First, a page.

For gasoline consumers and how many of us aren t $2 a gallon sure looks better with prices coming down than it did on the way up.
The prices are getting better. It s not taking so much out of my pocket, said Brenda Davies of Oregon, while fueling her car yesterday at the BP at Front and Main streets in East Toledo.
The price there for self-service, unleaded regular was $2.129 a gallon at the time 8 cents a gallon higher than that posted at truck stops near I-280 and the Ohio Turnpike, but not so far out of Ms. Davies way.
I m hoping to see it go at least under $2. That would be nice, she said.
That wish may soon come true. According to gasbuddy.com, clusters of stations in Cleveland, Akron, and Dayton were slightly under the $2 mark yesterday.
And even at $2.049, yesterday s low-end Toledo price was a bargain compared with the $3 and up that appeared in the region for the first time in late August after Hurricane Katrina tore through oil production and refining facilities in and around the Gulf of Mexico.
Another price spike to just shy of $3 locally occurred when Hurricane Rita struck Texas in late September.
Since then, gasoline prices have fallen steadily in the Toledo area, and now are poised to go below $2 for the first time since shortly after Memorial Day.
Average prices have dropped nationwide too, a phenomenon that the federal Energy Information Administration attributes to a heavy flow of gasoline imports during October that made up for reduced domestic refining capacity, along with a seasonal decline in gasoline demand.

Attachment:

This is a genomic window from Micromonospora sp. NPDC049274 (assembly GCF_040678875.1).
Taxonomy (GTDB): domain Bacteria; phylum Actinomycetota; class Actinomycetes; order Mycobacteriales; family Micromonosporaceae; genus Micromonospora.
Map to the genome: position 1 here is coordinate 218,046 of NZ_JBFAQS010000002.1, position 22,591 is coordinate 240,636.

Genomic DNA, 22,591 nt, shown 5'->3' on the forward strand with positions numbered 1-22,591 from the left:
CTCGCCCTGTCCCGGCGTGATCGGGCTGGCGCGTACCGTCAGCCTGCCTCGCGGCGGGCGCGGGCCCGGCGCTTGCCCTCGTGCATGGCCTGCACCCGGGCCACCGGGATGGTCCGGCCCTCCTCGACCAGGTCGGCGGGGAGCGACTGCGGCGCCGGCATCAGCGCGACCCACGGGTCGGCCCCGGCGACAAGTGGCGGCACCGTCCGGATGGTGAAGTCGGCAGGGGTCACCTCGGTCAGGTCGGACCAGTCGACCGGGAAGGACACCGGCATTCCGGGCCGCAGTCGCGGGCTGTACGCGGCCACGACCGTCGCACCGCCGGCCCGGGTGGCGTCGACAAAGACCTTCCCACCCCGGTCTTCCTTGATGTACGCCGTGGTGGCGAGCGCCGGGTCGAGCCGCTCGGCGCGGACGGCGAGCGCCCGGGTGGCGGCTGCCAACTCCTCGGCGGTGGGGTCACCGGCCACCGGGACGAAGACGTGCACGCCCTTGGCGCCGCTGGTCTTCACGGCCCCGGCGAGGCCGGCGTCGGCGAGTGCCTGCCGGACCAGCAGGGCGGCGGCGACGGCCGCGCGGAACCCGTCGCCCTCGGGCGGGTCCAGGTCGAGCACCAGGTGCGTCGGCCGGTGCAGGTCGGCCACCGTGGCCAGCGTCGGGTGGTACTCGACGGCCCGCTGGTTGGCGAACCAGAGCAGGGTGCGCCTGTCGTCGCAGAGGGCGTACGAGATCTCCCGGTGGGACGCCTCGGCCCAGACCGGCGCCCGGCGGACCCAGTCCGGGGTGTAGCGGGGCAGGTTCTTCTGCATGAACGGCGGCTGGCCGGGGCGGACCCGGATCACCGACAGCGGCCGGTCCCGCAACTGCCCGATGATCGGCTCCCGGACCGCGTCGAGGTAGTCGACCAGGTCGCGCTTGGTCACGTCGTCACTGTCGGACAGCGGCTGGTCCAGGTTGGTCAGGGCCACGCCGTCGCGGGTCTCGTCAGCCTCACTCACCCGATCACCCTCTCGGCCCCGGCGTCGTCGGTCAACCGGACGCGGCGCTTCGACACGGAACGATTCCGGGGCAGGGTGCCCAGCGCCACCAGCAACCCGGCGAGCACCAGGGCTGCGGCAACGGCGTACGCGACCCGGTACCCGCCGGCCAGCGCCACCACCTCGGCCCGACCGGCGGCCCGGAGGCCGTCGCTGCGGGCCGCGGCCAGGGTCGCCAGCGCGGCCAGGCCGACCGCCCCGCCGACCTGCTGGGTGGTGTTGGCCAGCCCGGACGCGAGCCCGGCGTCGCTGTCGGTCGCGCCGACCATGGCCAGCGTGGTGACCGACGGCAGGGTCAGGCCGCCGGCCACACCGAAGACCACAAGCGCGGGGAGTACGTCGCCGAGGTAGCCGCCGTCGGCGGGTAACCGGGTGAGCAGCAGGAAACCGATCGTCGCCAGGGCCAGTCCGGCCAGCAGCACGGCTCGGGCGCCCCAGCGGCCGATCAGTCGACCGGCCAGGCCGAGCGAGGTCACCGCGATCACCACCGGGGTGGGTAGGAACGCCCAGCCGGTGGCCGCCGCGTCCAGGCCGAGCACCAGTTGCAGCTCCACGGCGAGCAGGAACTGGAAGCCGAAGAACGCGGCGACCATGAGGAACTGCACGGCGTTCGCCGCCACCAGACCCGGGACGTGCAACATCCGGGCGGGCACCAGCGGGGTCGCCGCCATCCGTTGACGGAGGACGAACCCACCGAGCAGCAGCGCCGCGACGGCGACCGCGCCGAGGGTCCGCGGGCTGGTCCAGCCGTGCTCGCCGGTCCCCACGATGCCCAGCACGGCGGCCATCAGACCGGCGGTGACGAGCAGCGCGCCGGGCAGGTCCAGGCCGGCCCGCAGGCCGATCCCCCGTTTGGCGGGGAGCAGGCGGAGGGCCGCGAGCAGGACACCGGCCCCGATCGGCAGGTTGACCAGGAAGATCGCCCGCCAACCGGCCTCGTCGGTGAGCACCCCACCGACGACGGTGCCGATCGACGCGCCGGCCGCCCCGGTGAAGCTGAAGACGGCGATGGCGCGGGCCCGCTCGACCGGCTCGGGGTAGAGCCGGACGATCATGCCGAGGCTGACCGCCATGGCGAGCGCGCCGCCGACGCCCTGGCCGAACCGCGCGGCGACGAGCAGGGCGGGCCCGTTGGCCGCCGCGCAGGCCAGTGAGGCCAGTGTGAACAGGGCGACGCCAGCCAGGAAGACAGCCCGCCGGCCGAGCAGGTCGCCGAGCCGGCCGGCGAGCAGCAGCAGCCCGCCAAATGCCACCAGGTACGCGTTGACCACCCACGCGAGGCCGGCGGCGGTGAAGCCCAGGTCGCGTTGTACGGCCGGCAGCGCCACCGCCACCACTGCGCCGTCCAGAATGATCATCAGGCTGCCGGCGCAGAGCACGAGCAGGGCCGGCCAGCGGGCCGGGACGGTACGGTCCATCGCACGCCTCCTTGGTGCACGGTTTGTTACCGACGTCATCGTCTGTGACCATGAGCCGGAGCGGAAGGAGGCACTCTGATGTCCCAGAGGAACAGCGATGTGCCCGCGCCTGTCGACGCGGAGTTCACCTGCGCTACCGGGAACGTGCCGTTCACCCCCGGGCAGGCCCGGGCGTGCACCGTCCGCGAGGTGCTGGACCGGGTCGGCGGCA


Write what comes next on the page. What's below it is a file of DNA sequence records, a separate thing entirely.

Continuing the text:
Current prices remain historically high for this time of year, mainly because of crude-oil supply disruptions in Iraq and Venezuela and the hurricanes lingering effect on Gulf Coast refining, Angela Veitch, an EIA statistician, said yesterday.
A continuing boom in Chinese demand for petroleum also is a factor, she added.
A further decline of about 12 cents a gallon is likely by year s end as the refining picture improves, Ms. Veitch said.
There is still movement, further downward pressure, in the market to come, and no foreseen upward pressure, she said.
Truckers and others who use diesel fuel also are paying less these days, though during late September and October, diesel prices stayed high while gasoline declined.
According to an EIA analysis, that occurred, in part, because diesel competes directly with heating oil for refinery capacity, and early fall is typically the busiest time for heating oil production.
Diesel also stayed high because importing did not accelerate as quickly as it did for gasoline, the analysis said. Ms. Veitch added that agricultural fuel demand also was a factor that buoyed the costs of both diesel and gasoline in the Midwestern states during September.
Contact David Patch at:email@example.com or 419-724-6094.